Forwarded from a friend?
A little over a year ago, I wrote my first-ever pitch. To The New York Times. They said yes. The resulting piece kicked off a year of pie-in-the-sky bylines for me. NYT. WIRED. Romper. My first literary magazine. I was accepted into the American Society of Journalists and Authors at their highest membership level. What a year 2021 was! I’m excited for what 2022 will bring!
Actually that’s not true.
I’m apprehensive for what 2022 will bring. I’m afraid I won’t be able to top 2021. That the bright rocket of writing momentum, nudged off course by a baby (Yay!) and emergency surgery (Boo!), will crash to earth in a million little pieces. That by comparison 2022 will almost certainly be a failure.
It’s easy, especially during this time of year, to get caught up in assessment. Was this year better or worse than last year? How can next year be better still? Taking stock is a good thing. When I do it right, I feel more connected to myself. But assessment can have the opposite effect when it is reductionistic. When “better” is code for “more.” One year doesn’t always need to top the last in every domain. It can’t, and it won’t.
As for what you can expect from my writing life in 2022? We’ll just have to see. This year was remarkable, and I’m proud to be back in the mix this month with a new piece for Reviewed. I’m hoping 2022 is a year of progress. But of the intentional, purposeful type rather than the heedless, perpetual kind.
When I told him about the idea for this post, my husband reminded me that even trees put out more than one branch. More than that, those branches don’t always grow higher and higher. That would topple most trees. Instead, the branches seek out the sun’s nourishment.
There’s no Farmer’s Almanac for life. I can’t forecast where 2022 will require that I direct my energy. But here’s my hope: May 2022 be a year that allows us all to grow toward what lights us up.
New From Me This Month
For my first new piece since I gave birth in July, read The Best Nursing Bras of 2021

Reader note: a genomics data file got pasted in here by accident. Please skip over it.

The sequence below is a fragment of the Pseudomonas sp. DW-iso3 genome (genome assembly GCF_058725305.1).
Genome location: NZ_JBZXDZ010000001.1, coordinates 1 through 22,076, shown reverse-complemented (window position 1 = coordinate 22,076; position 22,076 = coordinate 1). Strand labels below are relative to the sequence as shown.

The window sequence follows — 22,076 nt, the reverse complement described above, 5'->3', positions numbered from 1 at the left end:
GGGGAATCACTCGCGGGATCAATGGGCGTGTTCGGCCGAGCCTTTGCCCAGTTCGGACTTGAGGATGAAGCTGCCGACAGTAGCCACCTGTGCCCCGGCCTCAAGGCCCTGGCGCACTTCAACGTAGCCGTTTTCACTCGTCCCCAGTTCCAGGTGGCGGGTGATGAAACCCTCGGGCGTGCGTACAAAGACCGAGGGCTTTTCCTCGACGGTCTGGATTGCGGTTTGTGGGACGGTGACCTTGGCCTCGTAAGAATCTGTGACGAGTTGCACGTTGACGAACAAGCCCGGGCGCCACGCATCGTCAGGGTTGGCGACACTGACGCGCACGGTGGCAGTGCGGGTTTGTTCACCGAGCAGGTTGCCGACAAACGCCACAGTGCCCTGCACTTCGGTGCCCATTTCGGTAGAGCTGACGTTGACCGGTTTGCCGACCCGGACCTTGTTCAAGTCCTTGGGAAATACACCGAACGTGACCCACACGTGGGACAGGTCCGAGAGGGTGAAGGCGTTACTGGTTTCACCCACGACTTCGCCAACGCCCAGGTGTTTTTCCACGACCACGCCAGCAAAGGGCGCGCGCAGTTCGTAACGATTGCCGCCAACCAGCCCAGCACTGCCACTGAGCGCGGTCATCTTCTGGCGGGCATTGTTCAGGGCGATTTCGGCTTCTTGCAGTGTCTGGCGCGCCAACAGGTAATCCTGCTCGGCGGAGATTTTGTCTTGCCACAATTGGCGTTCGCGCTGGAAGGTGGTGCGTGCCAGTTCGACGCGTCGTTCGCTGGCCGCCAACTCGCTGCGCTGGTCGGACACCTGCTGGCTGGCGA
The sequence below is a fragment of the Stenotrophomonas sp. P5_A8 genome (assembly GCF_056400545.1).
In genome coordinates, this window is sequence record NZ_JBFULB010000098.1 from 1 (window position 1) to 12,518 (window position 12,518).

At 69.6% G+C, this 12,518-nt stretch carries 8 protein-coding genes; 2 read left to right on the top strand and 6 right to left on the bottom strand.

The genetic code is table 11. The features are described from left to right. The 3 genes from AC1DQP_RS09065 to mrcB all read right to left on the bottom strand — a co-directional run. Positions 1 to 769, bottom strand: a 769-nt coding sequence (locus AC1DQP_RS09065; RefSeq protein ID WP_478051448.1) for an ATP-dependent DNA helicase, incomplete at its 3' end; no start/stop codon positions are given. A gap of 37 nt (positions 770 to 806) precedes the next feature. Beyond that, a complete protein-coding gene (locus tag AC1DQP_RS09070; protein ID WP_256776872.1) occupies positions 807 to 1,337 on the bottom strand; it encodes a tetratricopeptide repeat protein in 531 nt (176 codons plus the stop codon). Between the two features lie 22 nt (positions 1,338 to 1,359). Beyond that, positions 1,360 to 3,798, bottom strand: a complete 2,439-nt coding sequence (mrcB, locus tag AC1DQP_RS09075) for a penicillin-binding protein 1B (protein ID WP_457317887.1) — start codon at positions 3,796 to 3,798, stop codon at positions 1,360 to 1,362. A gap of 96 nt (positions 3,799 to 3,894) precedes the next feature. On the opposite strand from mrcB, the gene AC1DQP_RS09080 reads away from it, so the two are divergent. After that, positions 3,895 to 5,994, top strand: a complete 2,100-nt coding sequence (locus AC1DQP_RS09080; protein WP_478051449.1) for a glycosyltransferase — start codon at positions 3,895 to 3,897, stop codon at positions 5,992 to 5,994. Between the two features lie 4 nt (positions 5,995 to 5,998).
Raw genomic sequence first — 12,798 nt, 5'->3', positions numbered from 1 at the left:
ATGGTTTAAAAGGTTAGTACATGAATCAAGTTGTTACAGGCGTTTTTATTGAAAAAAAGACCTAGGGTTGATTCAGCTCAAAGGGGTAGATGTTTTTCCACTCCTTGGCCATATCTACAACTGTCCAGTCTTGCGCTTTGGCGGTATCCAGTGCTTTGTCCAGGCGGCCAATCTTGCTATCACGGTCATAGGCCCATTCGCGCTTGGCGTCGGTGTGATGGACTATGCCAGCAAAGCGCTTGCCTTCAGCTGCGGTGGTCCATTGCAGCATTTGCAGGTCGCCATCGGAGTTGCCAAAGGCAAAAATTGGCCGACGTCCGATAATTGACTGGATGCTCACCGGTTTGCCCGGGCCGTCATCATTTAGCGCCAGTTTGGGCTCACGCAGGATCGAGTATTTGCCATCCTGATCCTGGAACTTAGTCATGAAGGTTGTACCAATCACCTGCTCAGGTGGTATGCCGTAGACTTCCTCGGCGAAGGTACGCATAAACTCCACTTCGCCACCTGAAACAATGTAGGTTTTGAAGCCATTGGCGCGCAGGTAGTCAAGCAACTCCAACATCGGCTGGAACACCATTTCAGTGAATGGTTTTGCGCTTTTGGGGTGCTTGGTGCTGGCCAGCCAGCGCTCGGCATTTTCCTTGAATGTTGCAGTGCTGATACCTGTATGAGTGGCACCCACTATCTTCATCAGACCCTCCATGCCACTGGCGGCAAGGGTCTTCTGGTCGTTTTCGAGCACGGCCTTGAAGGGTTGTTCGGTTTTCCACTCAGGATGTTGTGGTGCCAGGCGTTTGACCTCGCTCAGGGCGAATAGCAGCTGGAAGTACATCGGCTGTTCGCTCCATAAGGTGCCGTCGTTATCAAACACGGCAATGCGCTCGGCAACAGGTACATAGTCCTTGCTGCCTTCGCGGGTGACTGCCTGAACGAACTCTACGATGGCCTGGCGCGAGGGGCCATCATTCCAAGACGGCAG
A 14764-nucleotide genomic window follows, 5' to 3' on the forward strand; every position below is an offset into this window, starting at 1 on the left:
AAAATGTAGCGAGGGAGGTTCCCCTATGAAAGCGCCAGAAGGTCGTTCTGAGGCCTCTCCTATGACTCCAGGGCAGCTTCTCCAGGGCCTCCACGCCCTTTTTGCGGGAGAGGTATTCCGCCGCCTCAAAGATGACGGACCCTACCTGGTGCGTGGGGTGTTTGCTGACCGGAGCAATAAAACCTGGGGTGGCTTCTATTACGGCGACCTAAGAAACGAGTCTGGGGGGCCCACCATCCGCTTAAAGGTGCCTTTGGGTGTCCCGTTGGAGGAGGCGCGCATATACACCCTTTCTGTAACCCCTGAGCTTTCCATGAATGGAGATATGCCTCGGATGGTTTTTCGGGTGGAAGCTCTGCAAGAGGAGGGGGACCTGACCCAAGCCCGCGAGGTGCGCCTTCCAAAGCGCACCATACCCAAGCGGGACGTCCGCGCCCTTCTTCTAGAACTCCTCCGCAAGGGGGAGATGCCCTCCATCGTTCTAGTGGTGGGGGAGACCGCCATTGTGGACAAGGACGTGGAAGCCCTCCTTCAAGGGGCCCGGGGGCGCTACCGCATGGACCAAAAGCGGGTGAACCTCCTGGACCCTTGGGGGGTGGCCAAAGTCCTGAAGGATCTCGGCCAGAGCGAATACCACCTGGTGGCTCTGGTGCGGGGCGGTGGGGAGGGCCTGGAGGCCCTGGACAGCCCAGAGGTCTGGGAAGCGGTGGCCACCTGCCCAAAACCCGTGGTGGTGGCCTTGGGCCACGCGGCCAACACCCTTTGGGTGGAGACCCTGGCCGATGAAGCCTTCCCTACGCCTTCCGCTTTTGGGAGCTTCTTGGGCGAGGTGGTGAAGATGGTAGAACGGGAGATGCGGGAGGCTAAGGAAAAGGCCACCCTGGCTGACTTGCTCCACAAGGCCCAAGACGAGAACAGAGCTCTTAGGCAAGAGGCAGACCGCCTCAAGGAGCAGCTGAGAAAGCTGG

Your Curated Reading List
For a gorgeously observed, not-sad literary novel, read Beautiful World, Where Are You by Sally Rooney.
For an intense family novel about motherhood, pregnancy, and adoption, read The Fourth Child by Jessica Winter.
Check out my Bookshop for more excellent reads.
I subscribe to exactly three newsletters and one of them is Heather Havrilesky’s Ask Polly (Yes, in addition to the famous eponymous column, she also wrote that wonderful NYT piece your friend sent you about marriage this week). Inside her essays are always a string of sentences that go down like a cup of camomile before bed. This week’s Ask Polly Newsletter included this delightful section. (P.S. If it delights you too, you may want to subscribe to her Substack and preorder her book Foreverland: On The Divine Tedium of Marriage).
Understanding your own weird value as a human being is a prerequisite for seeing others clearly. You can’t appreciate someone’s unique compulsions until you accept your own very weird traits and embrace how they might add up to a kind of odd charm that, despite all appearances, others might just appreciate from afar – or even love up close.
You have to take that leap of faith that you’re valuable the way you are, with zero improvements. That’s also a necessary phase of going from a sullen, self-hating teenager to a happy adult.
But as anyone who’s spent time online knows, there are a lot of people out there who don’t like or embrace or forgive themselves for anything, so they spread disapproval and resentment and rage everywhere they go. Instead of accepting their own oddities, they’ve come to believe that unique traits and bad moods and sadness and atypical behaviors are all meant to be kept in check by them, the self-appointed guardians of the so-called normal, the regular, the positive, the mature.Heather Havrilesky
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